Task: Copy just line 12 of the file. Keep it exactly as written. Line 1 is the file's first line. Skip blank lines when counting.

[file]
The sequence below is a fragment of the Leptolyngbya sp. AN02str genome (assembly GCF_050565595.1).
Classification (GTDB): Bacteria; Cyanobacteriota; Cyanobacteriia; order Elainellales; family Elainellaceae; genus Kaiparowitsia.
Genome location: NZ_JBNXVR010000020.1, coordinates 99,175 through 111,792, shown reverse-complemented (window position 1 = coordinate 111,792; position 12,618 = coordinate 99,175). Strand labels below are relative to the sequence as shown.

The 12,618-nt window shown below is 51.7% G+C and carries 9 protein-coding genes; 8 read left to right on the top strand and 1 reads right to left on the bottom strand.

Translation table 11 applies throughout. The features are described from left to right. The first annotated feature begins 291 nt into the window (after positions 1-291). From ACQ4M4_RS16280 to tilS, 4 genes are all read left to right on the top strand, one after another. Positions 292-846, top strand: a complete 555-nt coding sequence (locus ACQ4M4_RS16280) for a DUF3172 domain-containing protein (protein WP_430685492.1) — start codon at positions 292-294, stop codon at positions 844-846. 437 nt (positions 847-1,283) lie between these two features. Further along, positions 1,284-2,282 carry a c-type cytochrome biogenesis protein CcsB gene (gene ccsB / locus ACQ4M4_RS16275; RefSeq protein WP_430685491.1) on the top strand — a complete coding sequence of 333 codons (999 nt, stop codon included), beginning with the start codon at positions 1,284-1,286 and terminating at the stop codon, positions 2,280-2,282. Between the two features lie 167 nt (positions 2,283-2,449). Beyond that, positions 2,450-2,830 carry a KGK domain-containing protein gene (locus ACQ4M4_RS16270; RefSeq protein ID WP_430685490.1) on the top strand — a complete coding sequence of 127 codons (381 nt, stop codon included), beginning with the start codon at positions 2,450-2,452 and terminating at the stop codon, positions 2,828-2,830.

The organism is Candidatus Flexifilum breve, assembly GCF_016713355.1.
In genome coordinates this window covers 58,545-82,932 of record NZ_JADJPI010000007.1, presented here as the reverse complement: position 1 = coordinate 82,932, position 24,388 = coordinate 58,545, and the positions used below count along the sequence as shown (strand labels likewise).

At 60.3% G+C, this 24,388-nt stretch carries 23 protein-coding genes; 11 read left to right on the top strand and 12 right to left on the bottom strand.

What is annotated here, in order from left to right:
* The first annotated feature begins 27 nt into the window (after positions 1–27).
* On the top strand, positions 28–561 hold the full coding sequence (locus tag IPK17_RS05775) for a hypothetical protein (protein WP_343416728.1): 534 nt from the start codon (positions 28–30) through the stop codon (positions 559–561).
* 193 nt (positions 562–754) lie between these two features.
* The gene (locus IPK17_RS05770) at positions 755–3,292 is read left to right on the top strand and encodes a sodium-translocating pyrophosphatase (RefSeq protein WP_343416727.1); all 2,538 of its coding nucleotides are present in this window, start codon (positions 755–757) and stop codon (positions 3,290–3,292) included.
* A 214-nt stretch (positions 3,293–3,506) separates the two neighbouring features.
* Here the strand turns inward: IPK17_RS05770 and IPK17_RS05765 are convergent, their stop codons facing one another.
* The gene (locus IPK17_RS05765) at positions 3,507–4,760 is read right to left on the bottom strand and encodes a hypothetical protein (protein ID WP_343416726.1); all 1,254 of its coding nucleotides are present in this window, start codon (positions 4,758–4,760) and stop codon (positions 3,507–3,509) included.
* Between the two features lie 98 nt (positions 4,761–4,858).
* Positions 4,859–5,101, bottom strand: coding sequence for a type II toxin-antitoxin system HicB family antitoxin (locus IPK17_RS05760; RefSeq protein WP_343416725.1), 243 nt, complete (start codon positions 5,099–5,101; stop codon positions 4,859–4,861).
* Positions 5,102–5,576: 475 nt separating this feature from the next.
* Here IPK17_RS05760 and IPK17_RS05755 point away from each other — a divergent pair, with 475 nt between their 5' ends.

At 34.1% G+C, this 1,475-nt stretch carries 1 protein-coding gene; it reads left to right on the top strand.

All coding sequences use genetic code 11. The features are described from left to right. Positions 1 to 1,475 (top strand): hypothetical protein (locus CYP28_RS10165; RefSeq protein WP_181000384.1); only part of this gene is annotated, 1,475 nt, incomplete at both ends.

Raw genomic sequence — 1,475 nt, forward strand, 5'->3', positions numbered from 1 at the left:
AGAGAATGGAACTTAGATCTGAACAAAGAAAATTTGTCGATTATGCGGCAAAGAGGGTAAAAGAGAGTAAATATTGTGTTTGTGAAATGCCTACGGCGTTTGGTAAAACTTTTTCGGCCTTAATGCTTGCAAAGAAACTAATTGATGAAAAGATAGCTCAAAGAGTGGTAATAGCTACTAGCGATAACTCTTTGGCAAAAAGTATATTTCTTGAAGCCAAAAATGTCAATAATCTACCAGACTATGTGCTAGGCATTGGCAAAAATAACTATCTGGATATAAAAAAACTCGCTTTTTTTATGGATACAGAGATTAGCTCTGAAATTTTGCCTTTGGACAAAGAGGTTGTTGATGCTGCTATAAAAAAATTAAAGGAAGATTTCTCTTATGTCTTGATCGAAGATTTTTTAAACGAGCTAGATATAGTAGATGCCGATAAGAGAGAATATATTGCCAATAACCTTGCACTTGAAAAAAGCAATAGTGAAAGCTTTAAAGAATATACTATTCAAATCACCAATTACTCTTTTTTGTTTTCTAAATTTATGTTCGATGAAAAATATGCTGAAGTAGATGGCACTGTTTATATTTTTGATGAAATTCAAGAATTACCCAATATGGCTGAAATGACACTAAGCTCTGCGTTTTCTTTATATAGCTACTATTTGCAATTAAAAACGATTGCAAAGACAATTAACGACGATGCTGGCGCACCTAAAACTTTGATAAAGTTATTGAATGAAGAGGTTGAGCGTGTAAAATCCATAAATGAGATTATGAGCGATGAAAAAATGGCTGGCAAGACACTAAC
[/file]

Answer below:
* 193 nt (positions 562–754) lie between these two features.